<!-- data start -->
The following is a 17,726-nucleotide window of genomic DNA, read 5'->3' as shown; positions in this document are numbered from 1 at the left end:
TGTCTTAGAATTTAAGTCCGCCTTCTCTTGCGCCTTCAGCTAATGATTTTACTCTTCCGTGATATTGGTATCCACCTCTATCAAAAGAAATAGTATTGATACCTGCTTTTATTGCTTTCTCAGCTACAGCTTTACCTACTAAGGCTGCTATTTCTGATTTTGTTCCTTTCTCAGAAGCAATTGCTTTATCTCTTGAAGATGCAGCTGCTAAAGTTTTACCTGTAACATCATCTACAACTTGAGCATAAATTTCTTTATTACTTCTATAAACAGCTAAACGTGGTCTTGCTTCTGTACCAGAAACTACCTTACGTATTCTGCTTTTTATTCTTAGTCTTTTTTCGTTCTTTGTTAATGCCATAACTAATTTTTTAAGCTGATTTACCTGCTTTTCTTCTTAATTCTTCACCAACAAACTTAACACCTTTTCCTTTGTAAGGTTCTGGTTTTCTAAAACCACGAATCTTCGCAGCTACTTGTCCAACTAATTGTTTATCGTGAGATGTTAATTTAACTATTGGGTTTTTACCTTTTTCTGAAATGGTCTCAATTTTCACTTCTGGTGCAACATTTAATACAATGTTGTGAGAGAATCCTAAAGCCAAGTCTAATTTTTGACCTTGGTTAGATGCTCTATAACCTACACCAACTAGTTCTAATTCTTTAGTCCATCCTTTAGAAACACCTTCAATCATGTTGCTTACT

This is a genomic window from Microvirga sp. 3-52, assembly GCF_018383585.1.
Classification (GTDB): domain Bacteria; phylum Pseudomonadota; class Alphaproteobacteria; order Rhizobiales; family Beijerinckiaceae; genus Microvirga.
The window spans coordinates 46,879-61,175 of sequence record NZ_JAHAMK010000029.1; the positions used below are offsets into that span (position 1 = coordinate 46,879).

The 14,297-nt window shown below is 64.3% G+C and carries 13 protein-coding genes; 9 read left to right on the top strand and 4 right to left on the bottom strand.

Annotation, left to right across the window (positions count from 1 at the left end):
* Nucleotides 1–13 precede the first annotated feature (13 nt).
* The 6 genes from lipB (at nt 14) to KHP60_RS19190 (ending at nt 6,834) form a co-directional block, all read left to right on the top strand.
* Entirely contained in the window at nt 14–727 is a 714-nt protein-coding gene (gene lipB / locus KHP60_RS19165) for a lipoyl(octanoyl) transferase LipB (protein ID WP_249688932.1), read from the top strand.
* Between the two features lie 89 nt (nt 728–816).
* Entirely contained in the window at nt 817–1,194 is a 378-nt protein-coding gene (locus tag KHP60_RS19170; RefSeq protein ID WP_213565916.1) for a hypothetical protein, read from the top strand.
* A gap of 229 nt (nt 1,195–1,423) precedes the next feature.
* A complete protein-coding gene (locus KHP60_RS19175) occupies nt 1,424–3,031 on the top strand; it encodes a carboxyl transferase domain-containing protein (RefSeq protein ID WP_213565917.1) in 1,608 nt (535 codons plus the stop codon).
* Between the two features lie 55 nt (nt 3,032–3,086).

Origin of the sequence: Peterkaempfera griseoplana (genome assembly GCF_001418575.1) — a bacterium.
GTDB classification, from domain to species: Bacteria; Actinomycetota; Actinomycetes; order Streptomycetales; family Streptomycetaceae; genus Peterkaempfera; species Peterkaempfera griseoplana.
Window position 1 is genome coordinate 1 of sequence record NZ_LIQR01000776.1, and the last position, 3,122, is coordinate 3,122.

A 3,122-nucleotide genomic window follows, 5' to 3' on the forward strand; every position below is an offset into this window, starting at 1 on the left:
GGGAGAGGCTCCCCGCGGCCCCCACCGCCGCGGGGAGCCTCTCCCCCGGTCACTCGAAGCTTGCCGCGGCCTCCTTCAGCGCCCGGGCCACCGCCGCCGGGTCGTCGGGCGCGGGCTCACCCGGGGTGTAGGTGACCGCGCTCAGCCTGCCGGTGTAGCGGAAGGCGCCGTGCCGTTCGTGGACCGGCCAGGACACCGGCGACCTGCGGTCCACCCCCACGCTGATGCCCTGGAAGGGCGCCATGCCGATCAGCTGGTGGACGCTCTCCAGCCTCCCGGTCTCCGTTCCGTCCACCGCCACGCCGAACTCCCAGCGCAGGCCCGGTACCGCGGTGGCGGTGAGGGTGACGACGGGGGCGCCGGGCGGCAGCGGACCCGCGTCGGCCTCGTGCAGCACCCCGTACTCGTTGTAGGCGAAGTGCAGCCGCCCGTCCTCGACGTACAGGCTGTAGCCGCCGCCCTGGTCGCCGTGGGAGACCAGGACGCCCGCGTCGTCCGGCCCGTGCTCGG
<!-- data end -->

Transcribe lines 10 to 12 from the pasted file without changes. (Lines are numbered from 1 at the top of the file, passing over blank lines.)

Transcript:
* Entirely contained in the window at nt 14–727 is a 714-nt protein-coding gene (gene lipB / locus KHP60_RS19165) for a lipoyl(octanoyl) transferase LipB (protein ID WP_249688932.1), read from the top strand.
* Between the two features lie 89 nt (nt 728–816).
* Entirely contained in the window at nt 817–1,194 is a 378-nt protein-coding gene (locus tag KHP60_RS19170; RefSeq protein ID WP_213565916.1) for a hypothetical protein, read from the top strand.